Sorry!! The article you are trying to read is not available now.
Thank you very much;
you're only a step away from
downloading your reports.

Married Puts


Yesterday, my portfolio manager for volatility, "Steady" Eddie turned to me and said incredulously, "I can't believe that television is reporting that married puts will no longer be allowed and their commentators didn't even know what they are!" As usual when the teletubbies incorrectly report something, Eddie quickly sent off an email to the network to explain and correct their error. As usual, he received no response.

A married put is a way to obtain long stock to sell quickly by a trader who wants to be short a stock. The long stock is used to sell on minus ticks. Essentially, once that long stock is sold, the trader is left in the same position as short stock. The only reason for executing a married put is to circumvent the short tick rule, which slows down a trader shorting a stock by requiring that they sell the stock on plus ticks only (a plus tick is created when the last trade is higher than the previous one). Plus ticks almost always require selling on the offer side. Here is how it works.

A trader, wanting to quickly get short a stock and wanting to therefore circumvent the short tick rule, calls a broker and arranges to buy stock and buy a deep in the money put. The price he pays for the combination is only a few pennies over intrinsic value. For example, if stock X is trading at 50, he buys 50,000 shares at 50 and buys 500 November 70 puts at $20.02. The broker is willing to sell him this combination because there is virtually no chance that the stock can go above 70 (where there is risk for the broker) by November.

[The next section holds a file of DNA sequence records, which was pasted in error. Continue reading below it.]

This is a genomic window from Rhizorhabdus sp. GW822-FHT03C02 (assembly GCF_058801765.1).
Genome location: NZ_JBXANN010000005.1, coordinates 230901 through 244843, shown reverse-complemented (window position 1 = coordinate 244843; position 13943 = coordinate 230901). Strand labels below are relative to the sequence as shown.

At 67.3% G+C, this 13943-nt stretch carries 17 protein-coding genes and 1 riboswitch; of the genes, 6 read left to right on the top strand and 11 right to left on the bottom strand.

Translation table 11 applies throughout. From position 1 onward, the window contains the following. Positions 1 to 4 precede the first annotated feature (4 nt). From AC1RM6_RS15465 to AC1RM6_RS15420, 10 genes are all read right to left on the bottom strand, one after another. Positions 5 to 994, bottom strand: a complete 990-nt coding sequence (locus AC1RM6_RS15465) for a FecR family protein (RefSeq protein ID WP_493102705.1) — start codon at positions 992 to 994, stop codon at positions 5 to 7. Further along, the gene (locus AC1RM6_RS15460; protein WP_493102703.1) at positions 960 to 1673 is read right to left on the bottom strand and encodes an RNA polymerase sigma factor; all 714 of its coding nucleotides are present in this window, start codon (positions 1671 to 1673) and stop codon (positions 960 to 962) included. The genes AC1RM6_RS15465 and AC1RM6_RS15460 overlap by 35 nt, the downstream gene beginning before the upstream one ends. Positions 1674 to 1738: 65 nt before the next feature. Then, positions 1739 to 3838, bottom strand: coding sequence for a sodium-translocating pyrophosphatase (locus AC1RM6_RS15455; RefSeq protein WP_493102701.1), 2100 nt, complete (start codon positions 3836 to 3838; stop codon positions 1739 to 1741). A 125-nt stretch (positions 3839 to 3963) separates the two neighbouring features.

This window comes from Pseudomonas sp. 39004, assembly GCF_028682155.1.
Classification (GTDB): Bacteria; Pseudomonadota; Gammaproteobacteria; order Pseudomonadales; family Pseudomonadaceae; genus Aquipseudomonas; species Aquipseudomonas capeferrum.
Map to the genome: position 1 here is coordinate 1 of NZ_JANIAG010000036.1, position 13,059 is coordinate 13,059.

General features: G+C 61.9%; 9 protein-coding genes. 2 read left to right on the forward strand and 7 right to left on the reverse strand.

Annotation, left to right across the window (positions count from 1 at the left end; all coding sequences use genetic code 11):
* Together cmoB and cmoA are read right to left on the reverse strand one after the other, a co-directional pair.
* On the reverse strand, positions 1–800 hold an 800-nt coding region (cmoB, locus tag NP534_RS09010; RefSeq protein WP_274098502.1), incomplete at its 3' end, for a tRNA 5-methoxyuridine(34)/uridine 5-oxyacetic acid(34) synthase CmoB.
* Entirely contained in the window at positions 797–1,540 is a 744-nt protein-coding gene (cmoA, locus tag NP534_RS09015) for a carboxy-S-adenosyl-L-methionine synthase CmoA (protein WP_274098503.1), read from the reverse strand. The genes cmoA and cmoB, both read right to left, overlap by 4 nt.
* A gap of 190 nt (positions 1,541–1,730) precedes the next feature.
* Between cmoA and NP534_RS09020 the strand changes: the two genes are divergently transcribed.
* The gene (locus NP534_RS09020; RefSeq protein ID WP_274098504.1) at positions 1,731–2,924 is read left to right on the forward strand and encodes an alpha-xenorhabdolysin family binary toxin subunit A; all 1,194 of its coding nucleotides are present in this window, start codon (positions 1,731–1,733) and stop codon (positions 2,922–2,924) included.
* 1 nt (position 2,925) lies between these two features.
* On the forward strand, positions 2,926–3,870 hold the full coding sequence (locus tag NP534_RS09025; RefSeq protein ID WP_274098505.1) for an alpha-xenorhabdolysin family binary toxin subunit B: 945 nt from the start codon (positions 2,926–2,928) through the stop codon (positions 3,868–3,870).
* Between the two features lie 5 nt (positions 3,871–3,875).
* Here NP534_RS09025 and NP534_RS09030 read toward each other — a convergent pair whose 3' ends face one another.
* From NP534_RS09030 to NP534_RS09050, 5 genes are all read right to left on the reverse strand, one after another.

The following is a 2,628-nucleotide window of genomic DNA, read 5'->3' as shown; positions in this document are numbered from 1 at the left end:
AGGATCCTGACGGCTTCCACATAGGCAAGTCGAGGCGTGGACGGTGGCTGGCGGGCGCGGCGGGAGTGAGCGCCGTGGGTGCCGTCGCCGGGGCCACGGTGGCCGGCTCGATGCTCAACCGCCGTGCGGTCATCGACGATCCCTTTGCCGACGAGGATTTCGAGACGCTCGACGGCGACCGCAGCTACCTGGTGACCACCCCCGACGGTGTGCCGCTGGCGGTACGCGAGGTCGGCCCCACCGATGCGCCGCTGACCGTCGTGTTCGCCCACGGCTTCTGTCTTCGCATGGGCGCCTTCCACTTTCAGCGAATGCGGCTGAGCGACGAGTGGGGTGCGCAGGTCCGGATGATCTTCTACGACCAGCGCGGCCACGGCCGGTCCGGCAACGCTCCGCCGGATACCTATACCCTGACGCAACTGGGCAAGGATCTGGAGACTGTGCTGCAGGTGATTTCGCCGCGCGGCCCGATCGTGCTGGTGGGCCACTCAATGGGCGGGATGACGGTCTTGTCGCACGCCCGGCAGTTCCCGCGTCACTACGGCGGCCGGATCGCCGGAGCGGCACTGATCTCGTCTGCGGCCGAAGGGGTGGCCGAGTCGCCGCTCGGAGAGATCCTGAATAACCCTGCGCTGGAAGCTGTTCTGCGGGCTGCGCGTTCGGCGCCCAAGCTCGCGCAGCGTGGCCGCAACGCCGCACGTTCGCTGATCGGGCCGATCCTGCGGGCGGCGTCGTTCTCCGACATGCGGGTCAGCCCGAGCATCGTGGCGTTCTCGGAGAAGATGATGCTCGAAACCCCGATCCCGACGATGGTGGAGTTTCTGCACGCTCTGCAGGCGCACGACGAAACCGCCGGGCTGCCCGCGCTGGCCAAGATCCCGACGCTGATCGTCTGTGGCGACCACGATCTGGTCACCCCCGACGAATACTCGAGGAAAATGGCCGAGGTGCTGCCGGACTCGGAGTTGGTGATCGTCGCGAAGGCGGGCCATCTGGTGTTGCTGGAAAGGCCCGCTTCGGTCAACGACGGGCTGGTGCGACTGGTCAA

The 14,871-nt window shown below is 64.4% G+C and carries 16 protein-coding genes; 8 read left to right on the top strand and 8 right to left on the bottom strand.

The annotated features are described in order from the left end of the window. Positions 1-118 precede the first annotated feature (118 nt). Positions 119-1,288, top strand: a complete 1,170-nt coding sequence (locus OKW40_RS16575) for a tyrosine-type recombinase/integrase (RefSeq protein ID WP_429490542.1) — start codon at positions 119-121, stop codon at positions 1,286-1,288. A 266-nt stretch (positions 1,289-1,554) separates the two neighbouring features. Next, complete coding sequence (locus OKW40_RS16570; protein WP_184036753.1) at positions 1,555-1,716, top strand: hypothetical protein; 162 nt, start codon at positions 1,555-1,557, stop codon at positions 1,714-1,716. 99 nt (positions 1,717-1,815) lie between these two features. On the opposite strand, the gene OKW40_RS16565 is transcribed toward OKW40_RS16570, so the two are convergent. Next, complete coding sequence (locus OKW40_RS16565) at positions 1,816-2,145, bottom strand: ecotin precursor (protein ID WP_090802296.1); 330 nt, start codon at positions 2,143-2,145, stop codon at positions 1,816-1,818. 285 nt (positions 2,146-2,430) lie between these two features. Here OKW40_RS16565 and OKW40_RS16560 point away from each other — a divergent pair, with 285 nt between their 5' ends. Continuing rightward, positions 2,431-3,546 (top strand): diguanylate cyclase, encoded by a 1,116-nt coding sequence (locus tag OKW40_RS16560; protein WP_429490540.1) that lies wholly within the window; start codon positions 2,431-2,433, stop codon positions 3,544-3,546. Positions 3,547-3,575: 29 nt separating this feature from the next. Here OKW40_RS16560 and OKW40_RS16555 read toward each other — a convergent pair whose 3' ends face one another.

The trader is then free to sell out the long stock on minus ticks. Once the stock is sold that leaves the trader long 500 November 70 puts as the only position. This is essentially the same as short stock.

Yesterday as reported on television, the SEC has written a letter to brokers that essentially warns brokers against this type of activity, especially if it occurs over the counter.

I just wrote this to clear up any confusion Minyans may have had over what a married put is.
< Previous
  • 1
Next >
No positions in stocks mentioned.

The information on this website solely reflects the analysis of or opinion about the performance of securities and financial markets by the writers whose articles appear on the site. The views expressed by the writers are not necessarily the views of Minyanville Media, Inc. or members of its management. Nothing contained on the website is intended to constitute a recommendation or advice addressed to an individual investor or category of investors to purchase, sell or hold any security, or to take any action with respect to the prospective movement of the securities markets or to solicit the purchase or sale of any security. Any investment decisions must be made by the reader either individually or in consultation with his or her investment professional. Minyanville writers and staff may trade or hold positions in securities that are discussed in articles appearing on the website. Writers of articles are required to disclose whether they have a position in any stock or fund discussed in an article, but are not permitted to disclose the size or direction of the position. Nothing on this website is intended to solicit business of any kind for a writer's business or fund. Minyanville management and staff as well as contributing writers will not respond to emails or other communications requesting investment advice.

Copyright 2011 Minyanville Media, Inc. All Rights Reserved.

Featured Videos